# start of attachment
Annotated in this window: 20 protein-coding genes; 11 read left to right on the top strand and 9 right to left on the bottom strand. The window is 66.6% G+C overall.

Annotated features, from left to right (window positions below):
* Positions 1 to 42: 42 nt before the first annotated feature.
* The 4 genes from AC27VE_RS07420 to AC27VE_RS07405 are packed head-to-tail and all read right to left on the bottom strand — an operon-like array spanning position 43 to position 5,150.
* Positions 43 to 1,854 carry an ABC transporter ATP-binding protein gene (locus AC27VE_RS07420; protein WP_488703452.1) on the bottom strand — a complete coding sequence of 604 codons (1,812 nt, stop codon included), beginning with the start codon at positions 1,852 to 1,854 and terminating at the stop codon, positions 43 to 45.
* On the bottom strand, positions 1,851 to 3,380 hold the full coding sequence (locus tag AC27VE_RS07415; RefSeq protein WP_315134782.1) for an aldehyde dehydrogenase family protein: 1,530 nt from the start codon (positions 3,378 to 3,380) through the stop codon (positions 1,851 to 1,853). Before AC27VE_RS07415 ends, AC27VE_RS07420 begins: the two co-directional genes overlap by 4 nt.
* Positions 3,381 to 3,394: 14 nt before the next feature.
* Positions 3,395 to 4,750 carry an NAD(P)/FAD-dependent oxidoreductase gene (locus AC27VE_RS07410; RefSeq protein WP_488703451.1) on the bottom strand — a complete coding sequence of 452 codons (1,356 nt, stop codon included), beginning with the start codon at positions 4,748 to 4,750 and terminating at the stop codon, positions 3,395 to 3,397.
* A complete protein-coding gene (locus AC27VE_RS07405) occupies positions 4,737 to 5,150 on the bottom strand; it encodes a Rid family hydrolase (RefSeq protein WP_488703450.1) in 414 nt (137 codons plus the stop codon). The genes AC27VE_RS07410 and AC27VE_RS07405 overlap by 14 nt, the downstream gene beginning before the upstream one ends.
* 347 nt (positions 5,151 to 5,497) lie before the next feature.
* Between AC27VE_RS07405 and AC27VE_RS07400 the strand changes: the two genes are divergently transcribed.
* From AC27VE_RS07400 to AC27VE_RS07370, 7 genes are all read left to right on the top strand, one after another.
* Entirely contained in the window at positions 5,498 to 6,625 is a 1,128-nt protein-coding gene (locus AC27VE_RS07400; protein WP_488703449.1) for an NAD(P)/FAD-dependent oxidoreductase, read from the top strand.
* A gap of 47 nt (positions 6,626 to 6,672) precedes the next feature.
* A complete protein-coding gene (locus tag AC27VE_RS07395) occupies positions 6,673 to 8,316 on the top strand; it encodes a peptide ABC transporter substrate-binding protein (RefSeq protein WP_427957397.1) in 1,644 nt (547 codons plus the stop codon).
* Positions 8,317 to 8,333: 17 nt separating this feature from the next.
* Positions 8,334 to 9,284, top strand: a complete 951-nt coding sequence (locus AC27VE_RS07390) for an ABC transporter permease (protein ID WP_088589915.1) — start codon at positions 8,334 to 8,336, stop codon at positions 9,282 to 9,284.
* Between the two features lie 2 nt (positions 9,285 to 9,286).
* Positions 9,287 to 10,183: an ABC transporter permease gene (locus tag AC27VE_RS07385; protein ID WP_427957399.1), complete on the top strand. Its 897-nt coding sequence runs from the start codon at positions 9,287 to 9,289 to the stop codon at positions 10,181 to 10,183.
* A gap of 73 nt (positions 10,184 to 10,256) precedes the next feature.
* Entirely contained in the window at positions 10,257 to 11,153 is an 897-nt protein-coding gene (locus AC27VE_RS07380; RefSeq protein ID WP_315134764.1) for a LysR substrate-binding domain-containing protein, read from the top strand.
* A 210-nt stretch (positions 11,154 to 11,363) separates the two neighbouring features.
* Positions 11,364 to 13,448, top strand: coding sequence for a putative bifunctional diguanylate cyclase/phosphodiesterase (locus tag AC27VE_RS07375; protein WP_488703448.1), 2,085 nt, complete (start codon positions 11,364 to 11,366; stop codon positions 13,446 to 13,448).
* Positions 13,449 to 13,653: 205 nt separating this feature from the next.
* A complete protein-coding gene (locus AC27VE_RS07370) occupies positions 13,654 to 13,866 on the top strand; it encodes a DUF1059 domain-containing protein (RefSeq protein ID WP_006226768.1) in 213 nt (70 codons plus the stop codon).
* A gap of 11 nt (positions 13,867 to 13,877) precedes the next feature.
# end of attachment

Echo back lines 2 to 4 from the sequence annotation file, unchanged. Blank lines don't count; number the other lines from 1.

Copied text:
Annotated features, from left to right (window positions below):
* Positions 1 to 42: 42 nt before the first annotated feature.
* The 4 genes from AC27VE_RS07420 to AC27VE_RS07405 are packed head-to-tail and all read right to left on the bottom strand — an operon-like array spanning position 43 to position 5,150.